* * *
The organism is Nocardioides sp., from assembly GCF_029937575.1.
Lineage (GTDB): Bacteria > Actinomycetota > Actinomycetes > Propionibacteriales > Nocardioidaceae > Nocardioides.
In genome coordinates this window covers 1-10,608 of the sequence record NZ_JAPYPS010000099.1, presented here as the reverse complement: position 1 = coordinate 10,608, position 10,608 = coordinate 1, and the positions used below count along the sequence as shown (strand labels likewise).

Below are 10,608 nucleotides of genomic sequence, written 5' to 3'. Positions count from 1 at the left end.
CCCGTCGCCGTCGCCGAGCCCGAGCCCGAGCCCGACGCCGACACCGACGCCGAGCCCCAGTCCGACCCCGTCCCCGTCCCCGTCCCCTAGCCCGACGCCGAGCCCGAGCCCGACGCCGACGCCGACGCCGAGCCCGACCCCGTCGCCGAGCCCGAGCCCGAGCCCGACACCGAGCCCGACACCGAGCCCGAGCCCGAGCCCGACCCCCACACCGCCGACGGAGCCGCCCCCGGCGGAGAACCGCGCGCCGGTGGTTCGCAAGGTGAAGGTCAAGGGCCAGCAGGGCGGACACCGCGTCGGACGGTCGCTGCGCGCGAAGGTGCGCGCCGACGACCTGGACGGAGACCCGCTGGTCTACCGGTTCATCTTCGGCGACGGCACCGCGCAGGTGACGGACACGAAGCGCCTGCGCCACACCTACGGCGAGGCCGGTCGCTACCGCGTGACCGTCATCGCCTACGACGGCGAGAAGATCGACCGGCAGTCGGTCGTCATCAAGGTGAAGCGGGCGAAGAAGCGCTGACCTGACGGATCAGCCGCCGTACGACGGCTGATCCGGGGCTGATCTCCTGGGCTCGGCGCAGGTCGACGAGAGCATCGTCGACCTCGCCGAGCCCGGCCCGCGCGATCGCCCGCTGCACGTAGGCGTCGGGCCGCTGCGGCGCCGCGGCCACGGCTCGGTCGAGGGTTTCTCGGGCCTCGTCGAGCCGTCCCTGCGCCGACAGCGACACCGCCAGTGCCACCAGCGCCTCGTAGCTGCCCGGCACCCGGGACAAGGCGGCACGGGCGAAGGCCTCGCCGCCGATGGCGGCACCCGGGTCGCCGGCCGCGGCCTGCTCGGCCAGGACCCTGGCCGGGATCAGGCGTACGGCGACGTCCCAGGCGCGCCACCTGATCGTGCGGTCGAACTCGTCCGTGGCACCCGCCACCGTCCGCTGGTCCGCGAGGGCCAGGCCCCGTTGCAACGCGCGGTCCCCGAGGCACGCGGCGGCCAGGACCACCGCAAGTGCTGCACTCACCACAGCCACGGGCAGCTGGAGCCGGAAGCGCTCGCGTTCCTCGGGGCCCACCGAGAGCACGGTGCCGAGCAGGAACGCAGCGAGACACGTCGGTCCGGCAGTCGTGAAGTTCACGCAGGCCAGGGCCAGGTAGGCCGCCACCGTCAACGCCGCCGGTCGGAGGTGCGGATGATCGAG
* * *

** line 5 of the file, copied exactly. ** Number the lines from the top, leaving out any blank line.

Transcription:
CCCGTCGCCGTCGCCGAGCCCGAGCCCGAGCCCGACGCCGACACCGACGCCGAGCCCCAGTCCGACCCCGTCCCCGTCCCCGTCCCCTAGCCCGACGCCGAGCCCGAGCCCGACGCCGACGCCGACGCCGAGCCCGACCCCGTCGCCGAGCCCGAGCCCGAGCCCGACACCGAGCCCGACACCGAGCCCGAGCCCGAGCCCGACCCCCACACCGCCGACGGAGCCGCCCCCGGCGGAGAACCGCGCGCCGGTGGTTCGCAAGGTGAAGGTCAAGGGCCAGCAGGGCGGACACCGCGTCGGACGGTCGCTGCGCGCGAAGGTGCGCGCCGACGACCTGGACGGAGACCCGCTGGTCTACCGGTTCATCTTCGGCGACGGCACCGCGCAGGTGACGGACACGAAGCGCCTGCGCCACACCTACGGCGAGGCCGGTCGCTACCGCGTGACCGTCATCGCCTACGACGGCGAGAAGATCGACCGGCAGTCGGTCGTCATCAAGGTGAAGCGGGCGAAGAAGCGCTGACCTGACGGATCAGCCGCCGTACGACGGCTGATCCGGGGCTGATCTCCTGGGCTCGGCGCAGGTCGACGAGAGCATCGTCGACCTCGCCGAGCCCGGCCCGCGCGATCGCCCGCTGCACGTAGGCGTCGGGCCGCTGCGGCGCCGCGGCCACGGCTCGGTCGAGGGTTTCTCGGGCCTCGTCGAGCCGTCCCTGCGCCGACAGCGACACCGCCAGTGCCACCAGCGCCTCGTAGCTGCCCGGCACCCGGGACAAGGCGGCACGGGCGAAGGCCTCGCCGCCGATGGCGGCACCCGGGTCGCCGGCCGCGGCCTGCTCGGCCAGGACCCTGGCCGGGATCAGGCGTACGGCGACGTCCCAGGCGCGCCACCTGATCGTGCGGTCGAACTCGTCCGTGGCACCCGCCACCGTCCGCTGGTCCGCGAGGGCCAGGCCCCGTTGCAACGCGCGGTCCCCGAGGCACGCGGCGGCCAGGACCACCGCAAGTGCTGCACTCACCACAGCCACGGGCAGCTGGAGCCGGAAGCGCTCGCGTTCCTCGGGGCCCACCGAGAGCACGGTGCCGAGCAGGAACGCAGCGAGACACGTCGGTCCGGCAGTCGTGAAGTTCACGCAGGCCAGGGCCAGGTAGGCCGCCACCGTCAACGCCGCCGGTCGGAGGTGCGGATGATCGAG